Returning

I haven’t felt myself lately. Where “lately” is “the last nine months or so.” Maybe longer. I was so sick last spring semester that perhaps the depression was already at play, earlier than I thought, masquerading with physical symptoms. In fact, it seems likely.

(The good news about this is I’m slowly re-adding soy to my diet and with no ill effects!)

I first recognized it yesterday after I signed up to volunteer at an event in February. In days past, this would not be something of note, as I was frequently volunteering in some way or another. But in the past six months, I’ve been afraid to leave my bedroom, much less go somewhere public to volunteer. Not only that, but signing up to volunteer required me to answer questions like, “Describe your level of experience working with people with disabilities.” I didn’t write a Nobel Prize-winning essay to be sure, but a month ago, even two sentences would have seemed impossible.

I started walking home from school on days where it is nice (read: not raining and above 25*F) and running for 20 minutes with a toddler doesn’t tire me out to the point of being incapacitated the rest of the day. I can arrive on campus early and tolerate being around people for the “extra” time. I speak out, take the lead in discussions. I make witty reparte’. I look at what remains of my schooling and think, “This is do-able.”

I sit down in front of a blank page and can find a way to put words on it.

I am returning to myself, slowly but surely.

Three Months Later

I’m sitting my hotel room, eating a Mounds bar and laughing at the fact that the calories have been marked out with a sharpie.  (This candy bar is one I snagged at a recent alumni workshop at my treatment center.)  This always frustrated me in treatment, the fact that they marked out the calories on all the “junk” foods they were serving us at snacks and most times I very carefully and secretly scratched off the sharpie to discover just how many calories I was eating.

Today, I just eat the candy bar, because hey – it’s snack time – and who really cares how many calories are in it if it tastes good?

It’s been interesting being back in the town that I was a “prisoner” in for 4 months, interesting to just walk out of the building at the end of the day and go grab dinner wherever I feel like it.  Interesting to go to the arcade with a friend without having to check in with a care tech every 15 minutes to ensure we hadn’t gone AWOL.  Interesting to see the techs and therapists that literally saved my life.

I’d be lying if I said I hadn’t, at points, just wanted to go back to being at the Center and being a patient.  What a convenient way to avoid life.  And to feel “successful” at something.  But this time, not “successful” at the eating disorder, but recovery.  The therapists who knew me while I there were impressed with the real me, with the hard work that I continue to do.  At the end of the workshop, the clinical director, who I had earlier been talking with about my grad school plans, told me that I already had the skills to be a great therapist and had proved that with the way I handled some tough situations during the course of the workshop.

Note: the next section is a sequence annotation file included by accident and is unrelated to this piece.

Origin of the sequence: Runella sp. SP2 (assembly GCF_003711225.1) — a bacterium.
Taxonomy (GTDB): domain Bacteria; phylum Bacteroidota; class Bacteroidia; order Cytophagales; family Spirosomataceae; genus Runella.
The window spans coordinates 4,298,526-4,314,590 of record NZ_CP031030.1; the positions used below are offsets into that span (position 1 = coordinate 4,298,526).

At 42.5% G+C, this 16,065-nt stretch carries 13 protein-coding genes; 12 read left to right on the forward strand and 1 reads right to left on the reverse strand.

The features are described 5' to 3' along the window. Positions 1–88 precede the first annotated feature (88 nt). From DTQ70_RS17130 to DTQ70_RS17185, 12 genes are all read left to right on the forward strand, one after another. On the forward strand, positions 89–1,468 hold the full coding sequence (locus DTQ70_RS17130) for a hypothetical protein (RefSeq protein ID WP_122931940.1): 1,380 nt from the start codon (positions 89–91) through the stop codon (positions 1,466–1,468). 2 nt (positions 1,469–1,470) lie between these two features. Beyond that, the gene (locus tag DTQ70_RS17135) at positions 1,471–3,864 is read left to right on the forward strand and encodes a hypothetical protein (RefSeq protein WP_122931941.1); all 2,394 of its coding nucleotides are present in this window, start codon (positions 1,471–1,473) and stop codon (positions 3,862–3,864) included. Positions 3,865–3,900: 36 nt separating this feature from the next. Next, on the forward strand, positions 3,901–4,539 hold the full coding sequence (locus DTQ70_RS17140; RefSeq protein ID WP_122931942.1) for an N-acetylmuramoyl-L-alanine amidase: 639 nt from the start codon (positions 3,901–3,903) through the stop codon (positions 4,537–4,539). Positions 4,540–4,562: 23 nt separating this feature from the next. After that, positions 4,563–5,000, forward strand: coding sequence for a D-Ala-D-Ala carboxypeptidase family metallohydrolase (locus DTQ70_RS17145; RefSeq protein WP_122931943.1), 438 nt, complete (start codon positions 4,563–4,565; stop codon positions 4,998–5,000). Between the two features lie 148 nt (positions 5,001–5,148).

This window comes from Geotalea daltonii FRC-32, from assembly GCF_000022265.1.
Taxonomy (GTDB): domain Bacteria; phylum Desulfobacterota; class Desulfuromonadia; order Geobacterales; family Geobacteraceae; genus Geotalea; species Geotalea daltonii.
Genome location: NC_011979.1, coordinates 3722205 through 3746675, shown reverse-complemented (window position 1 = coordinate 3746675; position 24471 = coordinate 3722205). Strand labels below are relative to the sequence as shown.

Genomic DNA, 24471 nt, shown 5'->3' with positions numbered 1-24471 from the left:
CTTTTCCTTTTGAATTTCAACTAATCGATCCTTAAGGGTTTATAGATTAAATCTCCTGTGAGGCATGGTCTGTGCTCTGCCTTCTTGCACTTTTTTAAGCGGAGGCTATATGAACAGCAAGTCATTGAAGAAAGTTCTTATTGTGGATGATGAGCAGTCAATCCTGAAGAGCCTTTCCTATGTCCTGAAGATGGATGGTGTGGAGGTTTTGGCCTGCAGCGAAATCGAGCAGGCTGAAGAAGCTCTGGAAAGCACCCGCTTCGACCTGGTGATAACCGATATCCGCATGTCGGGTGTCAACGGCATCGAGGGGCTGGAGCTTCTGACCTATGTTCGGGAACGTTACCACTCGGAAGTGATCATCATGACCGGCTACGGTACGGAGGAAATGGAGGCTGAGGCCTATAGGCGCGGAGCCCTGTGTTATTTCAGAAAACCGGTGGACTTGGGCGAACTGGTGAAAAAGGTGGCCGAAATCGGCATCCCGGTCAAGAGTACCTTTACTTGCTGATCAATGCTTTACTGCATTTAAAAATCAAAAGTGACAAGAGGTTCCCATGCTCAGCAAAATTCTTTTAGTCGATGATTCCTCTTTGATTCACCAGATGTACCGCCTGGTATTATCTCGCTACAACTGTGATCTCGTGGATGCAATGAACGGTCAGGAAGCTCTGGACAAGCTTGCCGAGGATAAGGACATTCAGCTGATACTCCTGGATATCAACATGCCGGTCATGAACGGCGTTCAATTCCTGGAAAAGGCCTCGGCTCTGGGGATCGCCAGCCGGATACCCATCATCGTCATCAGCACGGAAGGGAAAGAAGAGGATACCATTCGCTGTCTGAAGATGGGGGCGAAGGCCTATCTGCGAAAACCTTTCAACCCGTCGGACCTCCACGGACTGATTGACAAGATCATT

Overall, it was a wonderful experience.  One that made me glad that I haven’t given up on recovery yet, no matter how desperately I wanted to look like those teeny tiny girls, who were clearly having difficulties in their own recoveries.  I won’t lie and say it was easy.  At times, it was very, very hard.  At times I wanted to just say “screw it” and skip a meal or a snack and run for a few miles.

But I didn’t.  I kept replaying the words my dietitian had e-mailed to me when I was on my way to the workshop:  “Behave – remember, be a good example and make them jealous where you are at in recovery!”

Did I make anybody jealous by eating all my meals and snacks?  Maybe not.  Was I always excited to do it?  Certainly not.

But holy crap, I’m proud of myself.

I did it – even when I didn’t want to, even when the easier thing would have been to give in to behaviours, even when I was triggered like hell.

Being proud of myself for eating?

That never would have happened three months ago and certainly not six months ago.

There’s still a long way to go, but damn if I haven’t come a long way already.

Now, if you’ll pardon me, I’m going to finish that candy bar.

Quickie on Pass